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Drinking & Fertility

Posted by: Santa Monica Fertility   •   Categories: Trying to Conceive,

iStock_000010923491_LargeWhat is subfertility? Are there ways woman and men can enhance or increase their fertility by making lifestyle changes? Is drinking, even having the occasional glass of wine a few nights a week effecting the quality of one’s uterine lining, or hormones levels, or egg quality, or ovulation?

If you have not been able to get pregnant for a year, you still may not have complete infertility, but subfertility – where one is less fertile, and it may take longer than most people, or some western intervention, to get pregnant, but that eventually one may become pregnant. This is not the time to guess – see your gynecologist right away, and if possible, see a reproductive endocrinologist, or an RE. Once those appointments are set up, then it is time to take a look at your life and tweak it so that it is uber-fertile! Many women and men make changes to their diets, take supplements and start doing yoga and acupuncture to enhance their fertility. But there is some controversy around alcohol and trying to conceive, and the data regarding the effects of moderate alcohol intake on fertility is inconclusive at this time. But overall, the largest prospective studies conducted in Europe indicate that high levels of alcohol consumption are associated with greater difficulty conceiving.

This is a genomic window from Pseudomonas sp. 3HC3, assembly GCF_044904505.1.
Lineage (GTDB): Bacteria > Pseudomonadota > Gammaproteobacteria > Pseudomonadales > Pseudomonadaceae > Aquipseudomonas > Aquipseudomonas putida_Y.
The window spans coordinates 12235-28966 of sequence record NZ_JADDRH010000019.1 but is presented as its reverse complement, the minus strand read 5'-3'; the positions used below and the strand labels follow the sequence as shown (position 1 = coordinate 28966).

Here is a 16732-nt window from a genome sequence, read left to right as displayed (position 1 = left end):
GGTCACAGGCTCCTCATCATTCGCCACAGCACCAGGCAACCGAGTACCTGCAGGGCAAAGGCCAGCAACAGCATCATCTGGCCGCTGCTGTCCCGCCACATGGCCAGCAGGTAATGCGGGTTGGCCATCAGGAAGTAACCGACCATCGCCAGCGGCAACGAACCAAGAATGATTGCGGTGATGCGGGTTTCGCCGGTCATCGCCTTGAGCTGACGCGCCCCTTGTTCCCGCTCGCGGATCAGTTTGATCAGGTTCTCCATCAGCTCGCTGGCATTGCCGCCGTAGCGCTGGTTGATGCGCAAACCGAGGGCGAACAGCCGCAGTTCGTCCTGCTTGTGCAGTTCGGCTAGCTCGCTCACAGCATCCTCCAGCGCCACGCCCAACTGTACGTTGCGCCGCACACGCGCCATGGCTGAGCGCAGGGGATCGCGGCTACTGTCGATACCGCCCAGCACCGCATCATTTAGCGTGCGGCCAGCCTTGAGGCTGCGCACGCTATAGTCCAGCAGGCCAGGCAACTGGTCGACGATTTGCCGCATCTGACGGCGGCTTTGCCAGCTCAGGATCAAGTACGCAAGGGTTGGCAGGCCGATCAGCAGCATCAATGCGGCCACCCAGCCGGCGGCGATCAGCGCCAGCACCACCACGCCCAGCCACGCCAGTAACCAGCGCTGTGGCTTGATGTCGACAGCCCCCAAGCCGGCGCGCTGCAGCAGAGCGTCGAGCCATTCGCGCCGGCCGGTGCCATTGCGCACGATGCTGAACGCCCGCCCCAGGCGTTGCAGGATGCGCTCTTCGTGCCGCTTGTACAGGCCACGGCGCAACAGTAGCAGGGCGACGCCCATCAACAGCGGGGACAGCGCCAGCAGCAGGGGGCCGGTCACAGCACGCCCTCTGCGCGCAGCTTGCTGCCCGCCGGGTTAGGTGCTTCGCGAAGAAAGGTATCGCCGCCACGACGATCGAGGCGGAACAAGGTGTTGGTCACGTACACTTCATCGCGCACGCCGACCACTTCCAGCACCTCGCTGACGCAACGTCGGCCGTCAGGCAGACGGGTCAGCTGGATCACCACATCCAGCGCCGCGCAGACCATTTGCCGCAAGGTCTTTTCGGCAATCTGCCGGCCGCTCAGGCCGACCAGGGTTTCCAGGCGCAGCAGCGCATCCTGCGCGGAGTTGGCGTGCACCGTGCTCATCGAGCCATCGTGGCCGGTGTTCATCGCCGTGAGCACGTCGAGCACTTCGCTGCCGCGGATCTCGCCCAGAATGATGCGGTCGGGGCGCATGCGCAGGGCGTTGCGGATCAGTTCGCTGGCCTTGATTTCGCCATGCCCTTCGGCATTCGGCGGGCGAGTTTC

One small Danish study identified a slight delay in conception even with alcohol ingestion of 5 drinks or less per week. However, this research relies on self-reporting of alcohol consumption which may be inaccurate. In many cases, the studies do not fully account for other factors that could be affecting fertility.

Don’t Overdo It

When you are attempting to conceive, taking a moderate approach to alcohol consumption is the wisest course of action. If having an occasional beer or glass of wine once or twice a week is part of your normal lifestyle, this is unlikely to have a significant effect on your ability to conceive. Drinking every day or consuming several drinks at one sitting is behavior you should avoid. High levels of alcohol can negatively affect many aspects of your health and is probably not good for eggs or sperm development either.

Alcohol and Pregnancy

If you think you might be pregnant, it’s time to stop consuming alcohol. Fetal harm from exposure to alcohol in the womb can lead to lifelong health problems. In fact, Fetal Alcohol Syndrome (FAS) caused by maternal alcohol consumption is the leading identifiable cause of neuro-developmental disorders and birth defects in babies. No “safe level” of prenatal alcohol exposure has been identified, so pregnant women are advised to abstain from alcoholic beverages altogether.

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